|Station #1 w/operating aids|
While we made an impressive showing for the 2015
RTTY RU, it certainly did not compare to 2014.
Last year as I was in the process of learning the ins and outs of operating NX6T remotely I spent time running the RTTY RU to the tune of 273 QSOs; nothing great, however I proved I can do it.
For 2017, I toyed with a number of possibilities for the Roundup, including: running the FT-1000mp from W7AYT with 100 watts into a vertical, or driving to Twain Harte to join N6GEO, or driving to "NashVille" (in Fallbrook) to operate the NX6T station live, or, remote in to Fallbrook as I did last year.
Because California is in the midst of a serious (for us) rainstorm, driving was not a good idea. Instead, I chose to replicate last year's remote operation; which as it turned out was loaded with caveats.
|Antennas @ NX6T|
Equipment-wise I ran NX6T's Station #1 (an Elecraft K3) at reduced power into an ACOM 2000a, dialed back to just under 150 watts, qualifying as a low power entry.
For antennas I used a C-31 yagi (for the high bands) and a 2-element yagi on 40 meters, both 13mh, along with an inverted Vee for 80 meters. Using remote access gave me access to Station #2's computer allowing me to rotate both yagis as needed.
Friday evening I accessed NX6T's station #1 remotely and set up the N1MM+ software, testing all the needed remote components (Hamachi, RCForb & the VNC Viewer) on my end. While NX6T now has super-fast internet access, unfortunately, things were still being tested and would dropout briefly every 15 seconds or so. Dropouts did not interfere with the computers running the radios directly so in effect all data was buffered and ready for me when my remote access came back; nothing was lost.
On Saturday morning, a number of unrelated events delayed my contest start until the early afternoon. Because of the internet dropouts, it was not easy to tune RTTY signals remotely. Instead, whenever possible, I chose to pick frequencies and let stations come to me.
10 meters never happened on Saturday and by the time I got started I probably missed many of the 15 meter opportunities. 20-meters took up most of the afternoon.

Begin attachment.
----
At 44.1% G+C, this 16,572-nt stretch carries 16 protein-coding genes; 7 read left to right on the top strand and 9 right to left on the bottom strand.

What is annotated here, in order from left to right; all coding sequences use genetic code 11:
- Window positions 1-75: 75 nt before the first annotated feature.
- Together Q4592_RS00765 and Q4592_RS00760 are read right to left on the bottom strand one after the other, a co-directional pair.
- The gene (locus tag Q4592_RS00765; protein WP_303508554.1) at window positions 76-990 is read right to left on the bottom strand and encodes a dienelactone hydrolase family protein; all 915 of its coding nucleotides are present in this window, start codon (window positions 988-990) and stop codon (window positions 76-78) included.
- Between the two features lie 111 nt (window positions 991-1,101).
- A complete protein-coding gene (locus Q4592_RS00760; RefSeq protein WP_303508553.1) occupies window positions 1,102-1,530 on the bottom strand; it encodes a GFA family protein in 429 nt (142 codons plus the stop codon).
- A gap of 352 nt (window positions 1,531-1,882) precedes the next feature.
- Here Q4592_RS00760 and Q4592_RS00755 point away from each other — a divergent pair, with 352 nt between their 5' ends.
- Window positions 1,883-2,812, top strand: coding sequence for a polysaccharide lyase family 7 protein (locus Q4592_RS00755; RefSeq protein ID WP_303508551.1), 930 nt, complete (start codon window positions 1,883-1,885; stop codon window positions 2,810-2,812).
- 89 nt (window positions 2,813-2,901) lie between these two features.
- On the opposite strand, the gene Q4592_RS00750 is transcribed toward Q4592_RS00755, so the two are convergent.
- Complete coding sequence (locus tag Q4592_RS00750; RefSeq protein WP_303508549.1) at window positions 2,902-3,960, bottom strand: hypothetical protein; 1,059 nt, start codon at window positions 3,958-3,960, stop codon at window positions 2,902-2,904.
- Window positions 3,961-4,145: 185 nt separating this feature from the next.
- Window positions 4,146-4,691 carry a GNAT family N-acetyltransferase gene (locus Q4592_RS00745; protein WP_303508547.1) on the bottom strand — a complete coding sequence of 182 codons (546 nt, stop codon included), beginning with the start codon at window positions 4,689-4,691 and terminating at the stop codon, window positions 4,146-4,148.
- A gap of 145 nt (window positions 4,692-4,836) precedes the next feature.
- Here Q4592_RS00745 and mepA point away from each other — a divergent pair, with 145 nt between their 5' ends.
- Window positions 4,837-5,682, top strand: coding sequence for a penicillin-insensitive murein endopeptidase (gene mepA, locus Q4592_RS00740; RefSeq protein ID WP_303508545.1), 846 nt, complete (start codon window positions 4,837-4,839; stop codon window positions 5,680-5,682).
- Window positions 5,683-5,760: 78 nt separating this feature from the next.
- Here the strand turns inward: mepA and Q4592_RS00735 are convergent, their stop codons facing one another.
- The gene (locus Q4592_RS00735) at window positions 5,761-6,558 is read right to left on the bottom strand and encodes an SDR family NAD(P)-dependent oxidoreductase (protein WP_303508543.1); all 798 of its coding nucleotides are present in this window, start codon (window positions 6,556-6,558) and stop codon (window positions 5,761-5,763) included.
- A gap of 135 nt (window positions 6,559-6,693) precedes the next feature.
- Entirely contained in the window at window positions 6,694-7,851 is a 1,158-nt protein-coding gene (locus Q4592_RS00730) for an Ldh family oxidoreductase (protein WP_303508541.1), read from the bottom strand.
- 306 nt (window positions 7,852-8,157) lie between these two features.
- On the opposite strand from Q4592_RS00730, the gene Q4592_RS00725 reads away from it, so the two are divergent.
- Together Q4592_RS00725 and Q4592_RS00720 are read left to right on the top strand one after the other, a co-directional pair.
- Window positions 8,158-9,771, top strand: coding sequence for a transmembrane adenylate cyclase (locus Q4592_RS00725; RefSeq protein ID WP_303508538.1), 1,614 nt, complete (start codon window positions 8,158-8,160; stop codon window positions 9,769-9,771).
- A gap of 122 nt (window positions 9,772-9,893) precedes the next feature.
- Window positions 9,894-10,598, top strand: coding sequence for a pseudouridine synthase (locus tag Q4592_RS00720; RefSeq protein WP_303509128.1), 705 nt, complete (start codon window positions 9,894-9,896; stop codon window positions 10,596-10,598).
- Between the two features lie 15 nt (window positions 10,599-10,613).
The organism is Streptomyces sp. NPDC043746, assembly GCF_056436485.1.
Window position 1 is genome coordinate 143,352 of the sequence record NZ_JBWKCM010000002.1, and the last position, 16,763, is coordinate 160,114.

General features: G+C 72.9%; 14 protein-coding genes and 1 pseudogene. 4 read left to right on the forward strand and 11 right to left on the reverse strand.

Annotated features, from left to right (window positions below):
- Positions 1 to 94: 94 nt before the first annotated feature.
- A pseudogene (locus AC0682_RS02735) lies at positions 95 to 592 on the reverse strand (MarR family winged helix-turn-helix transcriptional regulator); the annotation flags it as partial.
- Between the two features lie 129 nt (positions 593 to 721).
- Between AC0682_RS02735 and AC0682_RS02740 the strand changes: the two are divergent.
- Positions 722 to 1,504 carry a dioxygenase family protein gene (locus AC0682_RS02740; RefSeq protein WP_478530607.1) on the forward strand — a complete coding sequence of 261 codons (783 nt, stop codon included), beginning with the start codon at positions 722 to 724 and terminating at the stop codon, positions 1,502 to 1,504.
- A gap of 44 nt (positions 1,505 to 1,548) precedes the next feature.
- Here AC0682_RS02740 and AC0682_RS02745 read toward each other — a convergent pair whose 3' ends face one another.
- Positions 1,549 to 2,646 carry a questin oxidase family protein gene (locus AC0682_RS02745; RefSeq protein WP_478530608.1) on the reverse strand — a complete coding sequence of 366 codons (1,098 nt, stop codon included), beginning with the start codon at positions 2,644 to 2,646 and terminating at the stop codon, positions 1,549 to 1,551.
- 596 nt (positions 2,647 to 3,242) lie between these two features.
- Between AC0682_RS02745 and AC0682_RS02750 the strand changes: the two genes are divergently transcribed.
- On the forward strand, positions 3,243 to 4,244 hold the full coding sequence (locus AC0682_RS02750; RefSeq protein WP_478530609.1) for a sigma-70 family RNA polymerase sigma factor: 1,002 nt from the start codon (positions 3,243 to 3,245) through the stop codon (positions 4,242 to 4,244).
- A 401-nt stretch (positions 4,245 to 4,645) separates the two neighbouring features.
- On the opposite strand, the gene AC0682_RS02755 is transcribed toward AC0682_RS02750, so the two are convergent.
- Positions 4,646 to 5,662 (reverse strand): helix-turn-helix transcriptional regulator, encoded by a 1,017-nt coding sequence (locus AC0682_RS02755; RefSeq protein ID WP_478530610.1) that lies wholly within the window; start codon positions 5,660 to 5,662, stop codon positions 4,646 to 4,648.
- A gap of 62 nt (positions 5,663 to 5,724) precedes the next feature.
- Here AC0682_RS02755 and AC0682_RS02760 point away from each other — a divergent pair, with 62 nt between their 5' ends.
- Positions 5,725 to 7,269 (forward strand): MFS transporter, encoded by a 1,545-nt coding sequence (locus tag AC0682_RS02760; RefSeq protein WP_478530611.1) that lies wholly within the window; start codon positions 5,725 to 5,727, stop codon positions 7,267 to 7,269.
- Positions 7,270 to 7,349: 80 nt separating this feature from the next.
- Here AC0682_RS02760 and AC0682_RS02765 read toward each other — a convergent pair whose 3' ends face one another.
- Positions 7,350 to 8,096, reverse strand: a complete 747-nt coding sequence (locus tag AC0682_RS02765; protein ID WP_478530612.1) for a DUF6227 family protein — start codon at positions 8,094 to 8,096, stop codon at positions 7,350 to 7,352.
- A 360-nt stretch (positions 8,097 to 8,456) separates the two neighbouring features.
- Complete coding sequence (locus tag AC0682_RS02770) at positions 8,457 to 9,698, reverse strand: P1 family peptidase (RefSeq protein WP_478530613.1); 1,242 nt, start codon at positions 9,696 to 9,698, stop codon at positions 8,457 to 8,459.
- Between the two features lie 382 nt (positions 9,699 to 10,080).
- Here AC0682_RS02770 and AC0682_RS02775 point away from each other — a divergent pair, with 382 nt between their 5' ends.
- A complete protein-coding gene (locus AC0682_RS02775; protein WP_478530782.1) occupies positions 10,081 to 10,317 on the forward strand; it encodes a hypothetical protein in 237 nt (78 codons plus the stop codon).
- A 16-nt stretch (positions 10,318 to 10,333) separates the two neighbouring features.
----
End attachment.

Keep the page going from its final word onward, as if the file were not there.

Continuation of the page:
Just as quickly as 15 meters folded up, 20 meters took a sudden dive as well, taking me to 40 meters for most of the evening, interspersed with a couple of runs on 80.
|Band .vs. Hour Stats|
Japan, but none on 80.
By 09:00z I could hardly keep my eyes open and went to bed, getting up at 14:30z to work 40-meter leftovers and some QSOs on 20 before going back to bed. By 19:00z
I found a brief 10 meter opening before switching to 15.
At 20:30z an amazing thing happened - the internet latency finally disappeared. Unfortunately, in place of that, N1MM began to lockup the entire system with each occurrence taking nearly 10 minutes to resolve.
I ended the RTTY RU switching to 40 meters for a final run frequency.
By the time the Roundup was over I had amassed 266 QSOs (7 less than last year) with 55 multipliers, all in only 14 hours of OP time. Typical for contests in the last year, missing multipliers included most eastern Canadian provinces, most New England states, and of course, Nebraska.
Amazingly, Arizona stations were in short supply, with only 2 worked near the end of the contest.
As the contest ended, 40-meters went from a cacophony of RTTY stations to a dozen+
CW stations getting back to the business of casual Sunday afternoon ragchews.
Because this was a RTTY contest, there was (to my knowledge) no intentional QRM; even on 40 meters. The Russian beacons on 7.039 were either non-existent or wiped out by RTTY stations.
On 40 meters RTTY operations are shared with SSB stations in Regions 1 & 3; hearing funny sounding voices were a part of the GiG.
While there were a number of challenges to this years RTTY RU activity, I did enjoy the contest and learned a lot about making RTTY operations work under adverse conditions.
To close this blog entry I would like to make a few comments about how to make things run more smoothly for every one. Some oif these comments I have made regarding other contests but apply equally to the RU; if not, even more.
- When using N1MM+ I program the function keys to send SINGLE pieces of information.
If someone asks for my section, I press F7 to send ONLY "CA CA"; there is NO NEED to send 599 again. This year because propagation was so spotty, fast fading was rather common. When I missed the section, I would press F6 to send "UR Section? Again?". Virtually every time I would receive a reply which included "599". Right after the 599 the section would get garbled, wasting the entire transmission time. If the operator has sent JUST "CA CA", it would have gotten through the first time.
- One station attempted to make his callsign easier to recognize by sending it as "(K4RDU)". While it was easier to spot visually, the call stacking mechanism of the N1MM+ RTTY didn't recognize it and the call was never placed on the call stack. This actually made it MORE difficult, to work the station as I had to double-click the callsign (which then included the
"(" and ")" characters), then paste it into the call window and then delete the paren characters. Instead, it was faster to type the call manually; the very thing we are trying to avoid.
- Because so many stations now sport callsigns that are not representative of their call area,
in RTTY contests (because data is easily garbled) this can be quite confusing.
Other RTTY contests REQUIRE a "/" in the callsign; such that if WQ6X is
operating out of Nevada (for example), I MUST sign WQ6X/7 or be disqualified.
People must think that sending /7 takes too much time when in fact it SAVES time
because then I don't have them repeat their section again and again.
Did YOU work the RTTY RU?
Is WQ6X in YOUR Log?